The 3-line plot, centering on the theme “success”, was shown thus: A girl stops to take a phone-call, and leaves her bag open. A thief comes along and pickpockets a wallet. He walks past her and around a corner, successfully having stolen the wallet.

We chose to follow the thief around a corner, because it creates a sense of depth in the video. Since the clip takes place against a giant wall, there is a flatness to the image. By allowing a character to move from afar to near, and creating an illusion of a z-axis, the audience is drawn into the depth of the frame (59). Furthermore, we chose to end on a low-angle shot, in order to frame the successful thief as being powerful. The changing angles – from straight on to low angle – also creates a sense of height within the frame.

We also opted to first focus on the girl, then move slowly back to reveal the thief – who was seen in the background earlier. In this way, the camera movement and frame acts as a character in itself – ie, the vehicle of the audience’s gaze – and also allows us to tell the story through visual alone. By tracking slowly across a blank wall, and finally revealing the thief’s face, it allows the audience to know exactly what is happening, and create a sense of tension, without needing audio. We also focus on an outstretched hand about to pickpocket – centered in the frame, and moving slowly – because it also creates tension.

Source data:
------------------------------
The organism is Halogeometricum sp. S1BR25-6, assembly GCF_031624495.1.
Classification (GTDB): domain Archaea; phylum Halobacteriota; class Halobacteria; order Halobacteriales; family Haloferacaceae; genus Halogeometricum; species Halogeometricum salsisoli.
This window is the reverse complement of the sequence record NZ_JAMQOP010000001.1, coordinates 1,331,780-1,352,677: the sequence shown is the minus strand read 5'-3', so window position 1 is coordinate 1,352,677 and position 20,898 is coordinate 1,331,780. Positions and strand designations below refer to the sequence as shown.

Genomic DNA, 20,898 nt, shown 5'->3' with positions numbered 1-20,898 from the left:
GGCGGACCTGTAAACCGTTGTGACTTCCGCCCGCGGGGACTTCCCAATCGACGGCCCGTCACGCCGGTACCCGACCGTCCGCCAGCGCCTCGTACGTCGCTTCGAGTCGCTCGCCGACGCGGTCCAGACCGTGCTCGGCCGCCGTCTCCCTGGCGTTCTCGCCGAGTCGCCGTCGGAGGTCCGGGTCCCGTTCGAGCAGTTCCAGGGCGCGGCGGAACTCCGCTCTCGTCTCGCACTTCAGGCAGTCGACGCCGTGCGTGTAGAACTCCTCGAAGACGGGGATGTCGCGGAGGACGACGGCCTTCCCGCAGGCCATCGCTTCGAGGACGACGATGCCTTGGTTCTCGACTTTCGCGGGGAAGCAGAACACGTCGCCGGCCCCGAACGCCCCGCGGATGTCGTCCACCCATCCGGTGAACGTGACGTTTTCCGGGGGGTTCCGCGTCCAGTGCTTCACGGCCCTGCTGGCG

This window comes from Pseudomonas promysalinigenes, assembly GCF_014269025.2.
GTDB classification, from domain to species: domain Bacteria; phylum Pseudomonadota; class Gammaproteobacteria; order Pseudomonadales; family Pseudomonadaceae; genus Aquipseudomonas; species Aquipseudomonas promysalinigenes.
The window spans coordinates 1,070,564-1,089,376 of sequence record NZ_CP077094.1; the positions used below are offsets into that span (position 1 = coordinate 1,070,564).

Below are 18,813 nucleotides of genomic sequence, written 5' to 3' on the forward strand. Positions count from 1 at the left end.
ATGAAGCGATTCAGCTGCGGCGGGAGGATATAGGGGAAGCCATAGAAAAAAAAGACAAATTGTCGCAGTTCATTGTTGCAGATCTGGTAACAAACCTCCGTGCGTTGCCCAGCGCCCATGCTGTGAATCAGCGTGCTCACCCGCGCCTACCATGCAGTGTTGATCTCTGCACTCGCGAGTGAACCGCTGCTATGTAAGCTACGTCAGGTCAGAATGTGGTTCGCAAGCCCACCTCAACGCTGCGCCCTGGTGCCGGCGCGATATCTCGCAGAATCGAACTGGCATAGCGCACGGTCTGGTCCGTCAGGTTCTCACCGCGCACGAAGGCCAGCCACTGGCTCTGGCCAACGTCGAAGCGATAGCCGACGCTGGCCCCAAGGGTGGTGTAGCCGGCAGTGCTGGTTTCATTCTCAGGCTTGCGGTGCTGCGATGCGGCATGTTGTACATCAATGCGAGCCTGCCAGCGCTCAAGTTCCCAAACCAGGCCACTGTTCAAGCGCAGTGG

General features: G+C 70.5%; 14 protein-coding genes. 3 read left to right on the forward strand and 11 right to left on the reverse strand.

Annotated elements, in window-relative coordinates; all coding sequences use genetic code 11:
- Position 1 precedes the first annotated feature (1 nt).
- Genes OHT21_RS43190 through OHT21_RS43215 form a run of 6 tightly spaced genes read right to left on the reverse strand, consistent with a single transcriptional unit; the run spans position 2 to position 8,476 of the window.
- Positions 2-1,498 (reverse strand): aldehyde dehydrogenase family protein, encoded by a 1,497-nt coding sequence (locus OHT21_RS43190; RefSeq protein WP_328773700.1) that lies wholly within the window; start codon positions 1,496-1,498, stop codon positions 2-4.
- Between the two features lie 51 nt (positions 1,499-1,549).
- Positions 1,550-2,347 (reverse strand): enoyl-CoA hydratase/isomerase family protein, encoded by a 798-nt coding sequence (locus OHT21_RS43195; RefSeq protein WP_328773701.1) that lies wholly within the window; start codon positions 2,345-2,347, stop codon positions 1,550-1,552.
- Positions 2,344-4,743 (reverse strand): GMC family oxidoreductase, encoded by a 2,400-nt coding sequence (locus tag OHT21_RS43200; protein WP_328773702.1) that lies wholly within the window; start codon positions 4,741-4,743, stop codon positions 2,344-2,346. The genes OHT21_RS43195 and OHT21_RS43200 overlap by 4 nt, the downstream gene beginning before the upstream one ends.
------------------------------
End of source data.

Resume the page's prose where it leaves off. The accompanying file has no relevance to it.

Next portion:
The tension is furthered by showing both the thief and the girl within frame after the theft. As the thief moves along the z-axis, the frame moves to show both characters while focusing on the thief. This also softens the flat 2D feel of the earlier wall-tracking.

I am proud of the camera movements when tracking along the wall to reveal the thief, then the follow of his outstretched hand, because I feel this portion especially drew the audience into the gaze. However, the flat 2D wall-tracking was tacky, and did not make good use of spatial techniques.

Reference:

Bobker, Lee R. “Composition.” Elements of Film. New York: Harcourt Brace Jonavich, 1974. 55-61. Print.